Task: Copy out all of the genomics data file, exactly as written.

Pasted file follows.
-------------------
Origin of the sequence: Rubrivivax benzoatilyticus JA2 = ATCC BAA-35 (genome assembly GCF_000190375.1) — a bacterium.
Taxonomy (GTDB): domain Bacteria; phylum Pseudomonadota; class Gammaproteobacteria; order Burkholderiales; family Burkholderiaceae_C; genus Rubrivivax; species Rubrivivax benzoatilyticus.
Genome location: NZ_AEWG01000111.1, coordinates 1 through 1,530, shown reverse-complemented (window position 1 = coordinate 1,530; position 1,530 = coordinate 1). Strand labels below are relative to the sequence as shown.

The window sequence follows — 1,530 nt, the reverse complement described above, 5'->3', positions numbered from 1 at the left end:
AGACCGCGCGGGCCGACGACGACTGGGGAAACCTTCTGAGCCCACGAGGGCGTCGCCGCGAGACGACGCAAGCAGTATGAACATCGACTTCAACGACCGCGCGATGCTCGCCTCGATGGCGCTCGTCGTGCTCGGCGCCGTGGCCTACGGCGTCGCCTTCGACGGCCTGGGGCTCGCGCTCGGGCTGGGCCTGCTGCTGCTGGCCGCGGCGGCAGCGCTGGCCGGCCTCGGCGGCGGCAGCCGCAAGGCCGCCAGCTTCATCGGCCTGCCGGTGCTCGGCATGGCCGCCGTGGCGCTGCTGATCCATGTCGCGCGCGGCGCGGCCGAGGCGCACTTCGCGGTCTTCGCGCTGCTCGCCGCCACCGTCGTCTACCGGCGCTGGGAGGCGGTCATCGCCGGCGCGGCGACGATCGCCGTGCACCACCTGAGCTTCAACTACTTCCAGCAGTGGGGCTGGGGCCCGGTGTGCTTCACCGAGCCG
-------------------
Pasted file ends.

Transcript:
Origin of the sequence: Rubrivivax benzoatilyticus JA2 = ATCC BAA-35 (genome assembly GCF_000190375.1) — a bacterium.
Taxonomy (GTDB): domain Bacteria; phylum Pseudomonadota; class Gammaproteobacteria; order Burkholderiales; family Burkholderiaceae_C; genus Rubrivivax; species Rubrivivax benzoatilyticus.
Genome location: NZ_AEWG01000111.1, coordinates 1 through 1,530, shown reverse-complemented (window position 1 = coordinate 1,530; position 1,530 = coordinate 1). Strand labels below are relative to the sequence as shown.

The window sequence follows — 1,530 nt, the reverse complement described above, 5'->3', positions numbered from 1 at the left end:
AGACCGCGCGGGCCGACGACGACTGGGGAAACCTTCTGAGCCCACGAGGGCGTCGCCGCGAGACGACGCAAGCAGTATGAACATCGACTTCAACGACCGCGCGATGCTCGCCTCGATGGCGCTCGTCGTGCTCGGCGCCGTGGCCTACGGCGTCGCCTTCGACGGCCTGGGGCTCGCGCTCGGGCTGGGCCTGCTGCTGCTGGCCGCGGCGGCAGCGCTGGCCGGCCTCGGCGGCGGCAGCCGCAAGGCCGCCAGCTTCATCGGCCTGCCGGTGCTCGGCATGGCCGCCGTGGCGCTGCTGATCCATGTCGCGCGCGGCGCGGCCGAGGCGCACTTCGCGGTCTTCGCGCTGCTCGCCGCCACCGTCGTCTACCGGCGCTGGGAGGCGGTCATCGCCGGCGCGGCGACGATCGCCGTGCACCACCTGAGCTTCAACTACTTCCAGCAGTGGGGCTGGGGCCCGGTGTGCTTCACCGAGCCG